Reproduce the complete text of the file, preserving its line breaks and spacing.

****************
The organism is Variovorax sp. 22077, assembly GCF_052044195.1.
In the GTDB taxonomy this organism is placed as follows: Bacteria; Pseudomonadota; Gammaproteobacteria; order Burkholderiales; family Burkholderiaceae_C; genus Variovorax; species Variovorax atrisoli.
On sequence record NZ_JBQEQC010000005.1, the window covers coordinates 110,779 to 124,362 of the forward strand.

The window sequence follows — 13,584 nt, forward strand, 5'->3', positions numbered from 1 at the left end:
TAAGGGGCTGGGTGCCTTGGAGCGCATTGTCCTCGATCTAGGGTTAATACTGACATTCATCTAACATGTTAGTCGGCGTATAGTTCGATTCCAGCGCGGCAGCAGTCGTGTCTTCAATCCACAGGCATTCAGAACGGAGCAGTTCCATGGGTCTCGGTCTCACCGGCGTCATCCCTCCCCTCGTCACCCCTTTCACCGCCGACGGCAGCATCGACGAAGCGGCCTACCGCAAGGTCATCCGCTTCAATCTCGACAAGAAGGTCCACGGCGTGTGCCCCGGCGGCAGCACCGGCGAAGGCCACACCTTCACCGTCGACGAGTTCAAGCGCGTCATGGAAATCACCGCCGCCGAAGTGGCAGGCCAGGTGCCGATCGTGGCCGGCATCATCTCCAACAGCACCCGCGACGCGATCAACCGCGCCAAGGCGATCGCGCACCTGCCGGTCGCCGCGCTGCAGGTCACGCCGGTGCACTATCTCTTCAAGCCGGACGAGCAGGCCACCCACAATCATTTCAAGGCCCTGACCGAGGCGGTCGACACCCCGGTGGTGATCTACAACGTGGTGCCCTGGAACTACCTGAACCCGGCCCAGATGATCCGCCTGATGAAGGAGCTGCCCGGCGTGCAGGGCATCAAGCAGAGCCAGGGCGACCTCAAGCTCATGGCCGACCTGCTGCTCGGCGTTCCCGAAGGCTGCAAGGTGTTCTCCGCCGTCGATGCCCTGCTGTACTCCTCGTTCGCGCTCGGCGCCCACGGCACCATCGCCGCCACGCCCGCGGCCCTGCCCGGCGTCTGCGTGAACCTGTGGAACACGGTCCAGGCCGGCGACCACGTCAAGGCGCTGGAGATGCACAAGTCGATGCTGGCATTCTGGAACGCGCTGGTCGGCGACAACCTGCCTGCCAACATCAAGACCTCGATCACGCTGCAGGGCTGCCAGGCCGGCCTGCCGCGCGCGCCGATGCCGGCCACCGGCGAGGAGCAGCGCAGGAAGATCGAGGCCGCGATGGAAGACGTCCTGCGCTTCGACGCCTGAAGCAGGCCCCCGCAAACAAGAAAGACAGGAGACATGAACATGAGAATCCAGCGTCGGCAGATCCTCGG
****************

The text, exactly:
The organism is Variovorax sp. 22077, assembly GCF_052044195.1.
In the GTDB taxonomy this organism is placed as follows: Bacteria; Pseudomonadota; Gammaproteobacteria; order Burkholderiales; family Burkholderiaceae_C; genus Variovorax; species Variovorax atrisoli.
On sequence record NZ_JBQEQC010000005.1, the window covers coordinates 110,779 to 124,362 of the forward strand.

The window sequence follows — 13,584 nt, forward strand, 5'->3', positions numbered from 1 at the left end:
TAAGGGGCTGGGTGCCTTGGAGCGCATTGTCCTCGATCTAGGGTTAATACTGACATTCATCTAACATGTTAGTCGGCGTATAGTTCGATTCCAGCGCGGCAGCAGTCGTGTCTTCAATCCACAGGCATTCAGAACGGAGCAGTTCCATGGGTCTCGGTCTCACCGGCGTCATCCCTCCCCTCGTCACCCCTTTCACCGCCGACGGCAGCATCGACGAAGCGGCCTACCGCAAGGTCATCCGCTTCAATCTCGACAAGAAGGTCCACGGCGTGTGCCCCGGCGGCAGCACCGGCGAAGGCCACACCTTCACCGTCGACGAGTTCAAGCGCGTCATGGAAATCACCGCCGCCGAAGTGGCAGGCCAGGTGCCGATCGTGGCCGGCATCATCTCCAACAGCACCCGCGACGCGATCAACCGCGCCAAGGCGATCGCGCACCTGCCGGTCGCCGCGCTGCAGGTCACGCCGGTGCACTATCTCTTCAAGCCGGACGAGCAGGCCACCCACAATCATTTCAAGGCCCTGACCGAGGCGGTCGACACCCCGGTGGTGATCTACAACGTGGTGCCCTGGAACTACCTGAACCCGGCCCAGATGATCCGCCTGATGAAGGAGCTGCCCGGCGTGCAGGGCATCAAGCAGAGCCAGGGCGACCTCAAGCTCATGGCCGACCTGCTGCTCGGCGTTCCCGAAGGCTGCAAGGTGTTCTCCGCCGTCGATGCCCTGCTGTACTCCTCGTTCGCGCTCGGCGCCCACGGCACCATCGCCGCCACGCCCGCGGCCCTGCCCGGCGTCTGCGTGAACCTGTGGAACACGGTCCAGGCCGGCGACCACGTCAAGGCGCTGGAGATGCACAAGTCGATGCTGGCATTCTGGAACGCGCTGGTCGGCGACAACCTGCCTGCCAACATCAAGACCTCGATCACGCTGCAGGGCTGCCAGGCCGGCCTGCCGCGCGCGCCGATGCCGGCCACCGGCGAGGAGCAGCGCAGGAAGATCGAGGCCGCGATGGAAGACGTCCTGCGCTTCGACGCCTGAAGCAGGCCCCCGCAAACAAGAAAGACAGGAGACATGAACATGAGAATCCAGCGTCGGCAGATCCTCGG